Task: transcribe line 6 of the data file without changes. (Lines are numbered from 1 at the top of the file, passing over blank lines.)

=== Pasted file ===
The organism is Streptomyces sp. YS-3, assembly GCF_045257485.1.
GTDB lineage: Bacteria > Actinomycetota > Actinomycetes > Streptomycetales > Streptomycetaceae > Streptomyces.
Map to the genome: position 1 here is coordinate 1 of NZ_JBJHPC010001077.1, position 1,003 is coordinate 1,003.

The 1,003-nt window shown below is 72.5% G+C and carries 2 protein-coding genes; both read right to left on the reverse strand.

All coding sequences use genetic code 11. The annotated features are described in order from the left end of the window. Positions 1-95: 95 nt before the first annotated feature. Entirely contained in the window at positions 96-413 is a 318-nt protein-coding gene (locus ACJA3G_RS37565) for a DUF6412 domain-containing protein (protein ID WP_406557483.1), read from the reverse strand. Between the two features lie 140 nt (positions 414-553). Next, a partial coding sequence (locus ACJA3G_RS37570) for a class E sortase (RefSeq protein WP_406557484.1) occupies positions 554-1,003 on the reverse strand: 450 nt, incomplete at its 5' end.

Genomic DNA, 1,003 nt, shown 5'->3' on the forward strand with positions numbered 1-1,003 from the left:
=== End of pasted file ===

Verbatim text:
Genomic DNA, 1,003 nt, shown 5'->3' on the forward strand with positions numbered 1-1,003 from the left: